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Summer 2018 has been one of London’s warmest in recent memory, and commuters have been suffering with temperatures on the Underground reaching upwards of 30C. Culture Trip looks at the history of the travel network’s construction to find out why the world’s oldest underground railway never seems to cool off.
Packed in like sardines during rush hour, Londoners are tired of their commutes turning into a sauna session. Transport for London (TfL) has announced plans to introduce air conditioning to some lines by 2030 as a part of its Deep Tube Upgrade Programme, but for now commuters will have to continue to surrender to their sweat glands.
According to data from August 2017, the hottest temperatures were recorded on the Bakerloo line, with the Central line a close second.
The lack of temperature control in the deepest lines of the London Underground, also known as the Tube, was not always a source of complaint. When the transit system first opened in 1863, Underground stations were seen as a welcome refuge from summer temperatures. Anyone who has had the pleasure of touring a cave system or a catacomb will know that generally the temperatures below ground stay cool (around 14℃). Why is the Tube different?
The issue is down to the very thing that made it possible to build underground tunnels in the first place: London’s dense clay soil.
The Underground’s earliest lines (Metropolitan, Hammersmith & City, District and Circle) were built using a ‘cut and cover’ method, which creates shallow tunnels that stay relatively temperate throughout the year. After the success of the early lines, London’s city planners decided to expand the Underground and introduce deep-level trains.
On 18 December 1890, the portion of the Northern line from Stockwell to Borough was opened as the first “deep-tube” line. Others include the Central, Piccadilly, Bakerloo, Victoria, Waterloo & City and Jubilee lines. The stations on these lines were made much smaller than their earlier counterparts as the labour involved in their construction was time-consuming and difficult.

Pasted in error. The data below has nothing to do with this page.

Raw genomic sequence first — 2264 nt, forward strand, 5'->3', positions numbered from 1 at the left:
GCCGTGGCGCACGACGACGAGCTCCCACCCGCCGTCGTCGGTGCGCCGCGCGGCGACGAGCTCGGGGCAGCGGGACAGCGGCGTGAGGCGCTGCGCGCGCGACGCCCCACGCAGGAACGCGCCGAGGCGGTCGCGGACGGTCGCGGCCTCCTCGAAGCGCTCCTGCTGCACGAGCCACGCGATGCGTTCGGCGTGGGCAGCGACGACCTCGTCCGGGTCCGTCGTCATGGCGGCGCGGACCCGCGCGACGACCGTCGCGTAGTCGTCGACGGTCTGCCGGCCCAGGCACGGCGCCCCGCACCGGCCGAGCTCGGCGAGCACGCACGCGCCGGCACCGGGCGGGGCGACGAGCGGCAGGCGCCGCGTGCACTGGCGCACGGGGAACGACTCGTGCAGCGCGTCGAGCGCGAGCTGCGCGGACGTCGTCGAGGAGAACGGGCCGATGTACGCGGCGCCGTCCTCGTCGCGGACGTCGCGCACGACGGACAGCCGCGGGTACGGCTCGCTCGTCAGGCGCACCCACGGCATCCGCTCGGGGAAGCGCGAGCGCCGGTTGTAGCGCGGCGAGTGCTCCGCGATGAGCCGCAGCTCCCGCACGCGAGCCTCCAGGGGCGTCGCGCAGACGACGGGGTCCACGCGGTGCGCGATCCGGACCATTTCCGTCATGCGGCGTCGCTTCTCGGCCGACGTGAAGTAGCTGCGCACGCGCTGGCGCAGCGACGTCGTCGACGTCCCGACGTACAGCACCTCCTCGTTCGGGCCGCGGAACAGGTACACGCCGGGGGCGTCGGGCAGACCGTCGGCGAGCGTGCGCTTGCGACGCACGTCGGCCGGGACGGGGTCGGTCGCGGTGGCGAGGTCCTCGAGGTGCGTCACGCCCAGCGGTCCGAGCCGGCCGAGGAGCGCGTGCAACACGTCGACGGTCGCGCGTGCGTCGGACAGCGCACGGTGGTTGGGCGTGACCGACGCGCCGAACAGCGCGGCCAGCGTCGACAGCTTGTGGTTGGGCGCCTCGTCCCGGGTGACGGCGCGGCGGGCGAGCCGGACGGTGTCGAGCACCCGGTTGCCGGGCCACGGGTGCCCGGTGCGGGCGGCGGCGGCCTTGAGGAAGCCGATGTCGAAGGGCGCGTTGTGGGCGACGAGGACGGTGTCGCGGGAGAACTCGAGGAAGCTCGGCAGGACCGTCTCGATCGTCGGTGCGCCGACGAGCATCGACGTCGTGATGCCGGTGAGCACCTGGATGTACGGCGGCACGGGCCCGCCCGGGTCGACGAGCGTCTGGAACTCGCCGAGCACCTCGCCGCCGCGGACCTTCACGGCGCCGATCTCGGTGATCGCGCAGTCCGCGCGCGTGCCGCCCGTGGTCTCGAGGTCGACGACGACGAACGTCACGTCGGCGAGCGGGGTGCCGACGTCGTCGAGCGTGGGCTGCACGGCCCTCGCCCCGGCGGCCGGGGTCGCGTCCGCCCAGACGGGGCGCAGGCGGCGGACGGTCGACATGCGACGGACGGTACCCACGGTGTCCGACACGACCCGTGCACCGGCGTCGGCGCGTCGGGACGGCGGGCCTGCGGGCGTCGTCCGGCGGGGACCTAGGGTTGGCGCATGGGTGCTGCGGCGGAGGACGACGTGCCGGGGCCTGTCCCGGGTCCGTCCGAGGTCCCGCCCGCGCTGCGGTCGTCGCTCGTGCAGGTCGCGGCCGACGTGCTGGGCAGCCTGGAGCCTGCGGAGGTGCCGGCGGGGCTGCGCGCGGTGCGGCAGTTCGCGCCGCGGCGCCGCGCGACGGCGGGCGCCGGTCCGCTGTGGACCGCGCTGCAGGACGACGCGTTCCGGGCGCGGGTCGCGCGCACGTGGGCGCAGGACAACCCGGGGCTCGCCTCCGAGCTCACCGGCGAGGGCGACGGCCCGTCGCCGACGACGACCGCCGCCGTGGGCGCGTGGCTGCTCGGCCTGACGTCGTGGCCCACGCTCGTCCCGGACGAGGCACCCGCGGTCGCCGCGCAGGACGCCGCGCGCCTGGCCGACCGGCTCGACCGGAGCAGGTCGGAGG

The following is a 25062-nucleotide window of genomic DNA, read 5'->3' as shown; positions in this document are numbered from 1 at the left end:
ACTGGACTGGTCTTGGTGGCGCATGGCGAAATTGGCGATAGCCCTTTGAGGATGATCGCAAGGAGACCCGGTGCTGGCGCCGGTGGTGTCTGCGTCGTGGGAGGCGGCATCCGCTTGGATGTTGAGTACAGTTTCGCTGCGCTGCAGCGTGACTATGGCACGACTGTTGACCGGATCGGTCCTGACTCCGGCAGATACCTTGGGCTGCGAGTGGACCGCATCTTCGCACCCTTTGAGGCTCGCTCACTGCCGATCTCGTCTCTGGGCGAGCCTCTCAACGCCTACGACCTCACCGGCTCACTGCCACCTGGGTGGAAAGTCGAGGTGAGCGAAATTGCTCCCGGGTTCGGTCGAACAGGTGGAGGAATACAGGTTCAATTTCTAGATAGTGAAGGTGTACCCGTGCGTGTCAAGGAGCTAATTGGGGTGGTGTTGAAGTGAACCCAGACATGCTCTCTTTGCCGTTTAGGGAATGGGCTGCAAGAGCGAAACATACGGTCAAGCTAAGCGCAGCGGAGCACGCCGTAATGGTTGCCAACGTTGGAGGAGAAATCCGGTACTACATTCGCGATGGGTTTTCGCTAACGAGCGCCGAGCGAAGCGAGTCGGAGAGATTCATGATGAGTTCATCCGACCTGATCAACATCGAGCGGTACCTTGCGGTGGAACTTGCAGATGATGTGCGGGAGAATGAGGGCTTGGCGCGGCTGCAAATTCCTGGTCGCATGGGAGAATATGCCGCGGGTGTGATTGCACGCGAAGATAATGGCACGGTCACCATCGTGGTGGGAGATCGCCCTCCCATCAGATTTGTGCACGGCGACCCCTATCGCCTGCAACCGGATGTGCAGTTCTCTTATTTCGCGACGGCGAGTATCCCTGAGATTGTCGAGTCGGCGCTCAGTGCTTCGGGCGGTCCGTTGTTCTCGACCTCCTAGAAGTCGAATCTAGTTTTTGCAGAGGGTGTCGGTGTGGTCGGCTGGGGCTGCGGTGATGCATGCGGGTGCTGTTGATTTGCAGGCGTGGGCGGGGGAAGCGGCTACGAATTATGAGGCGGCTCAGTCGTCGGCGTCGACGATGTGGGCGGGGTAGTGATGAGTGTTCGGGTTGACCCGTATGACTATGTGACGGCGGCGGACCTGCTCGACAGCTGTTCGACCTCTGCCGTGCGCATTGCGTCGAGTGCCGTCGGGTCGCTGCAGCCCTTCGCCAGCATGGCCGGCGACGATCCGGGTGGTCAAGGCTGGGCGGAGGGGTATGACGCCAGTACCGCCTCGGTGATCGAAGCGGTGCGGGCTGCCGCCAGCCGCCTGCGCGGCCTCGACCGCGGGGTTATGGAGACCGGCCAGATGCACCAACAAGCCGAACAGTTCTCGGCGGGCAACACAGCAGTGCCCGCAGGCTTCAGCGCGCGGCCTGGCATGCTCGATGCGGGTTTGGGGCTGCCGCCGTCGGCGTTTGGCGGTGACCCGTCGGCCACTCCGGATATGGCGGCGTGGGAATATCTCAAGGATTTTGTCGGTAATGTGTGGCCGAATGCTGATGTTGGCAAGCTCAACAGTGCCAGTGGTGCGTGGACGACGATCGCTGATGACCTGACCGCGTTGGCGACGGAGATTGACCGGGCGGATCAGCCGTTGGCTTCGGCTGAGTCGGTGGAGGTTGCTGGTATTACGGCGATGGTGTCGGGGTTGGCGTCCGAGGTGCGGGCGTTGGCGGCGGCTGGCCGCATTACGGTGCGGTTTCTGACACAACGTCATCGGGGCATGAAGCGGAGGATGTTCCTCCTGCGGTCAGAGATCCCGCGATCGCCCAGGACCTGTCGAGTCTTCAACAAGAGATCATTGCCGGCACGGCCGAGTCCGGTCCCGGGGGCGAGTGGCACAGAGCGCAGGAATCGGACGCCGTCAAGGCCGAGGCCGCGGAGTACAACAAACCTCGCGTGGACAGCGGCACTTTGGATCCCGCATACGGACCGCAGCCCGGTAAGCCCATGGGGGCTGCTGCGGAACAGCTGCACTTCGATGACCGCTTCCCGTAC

At first, “deep-tube” lines didn’t seem to have too much of a temperature regulation problem, but over time more trains were introduced to the system and people began to rely on it for daily transportation. Unfortunately, the heat from the trains and the people using them has caused the clay around the tunnels to heat up.
For lines closer to the surface, this was not much of an issue; heat accumulated underground was able to escape. This is not the case with “deep-tube” lines. The dense clay that surrounds the transit system tends to retain heat, but the clay around the deeper lines can no longer absorb heat, which has resulted in rising temperatures in stations and on trains.
This has been an ongoing problem, and a difficult one to solve. In 2003, London’s mayor offered a £100,000 prize for a solution to the excessive heat. While air conditioning seems to be the obvious answer, the narrowness of “deep-tube” tunnels means that air conditioning units cannot be attached to the outside of the trains. Additionally, there is nowhere for hot air to escape to and any heat removed from the trains would be transferred to the platforms.
Luckily, those constructing newer underground systems have learned from past mistakes. The Crossrail line, set to be completed in 2020, will run up to 40m underground and will feature an exhaust system that blows cool air across the tracks as the trains brake, helping to expel heat from the stations via ducts under the platforms.
The Deep Tube Upgrade Programme promises to introduce 250 air-conditioned trains on the Bakerloo, Waterloo & City, Piccadilly and Central lines, but no design for said trains has been finalised, so at this point it remains unclear as to how the cooling systems will work.
In the meantime, maybe TfL should consider handing out fans to help us all out?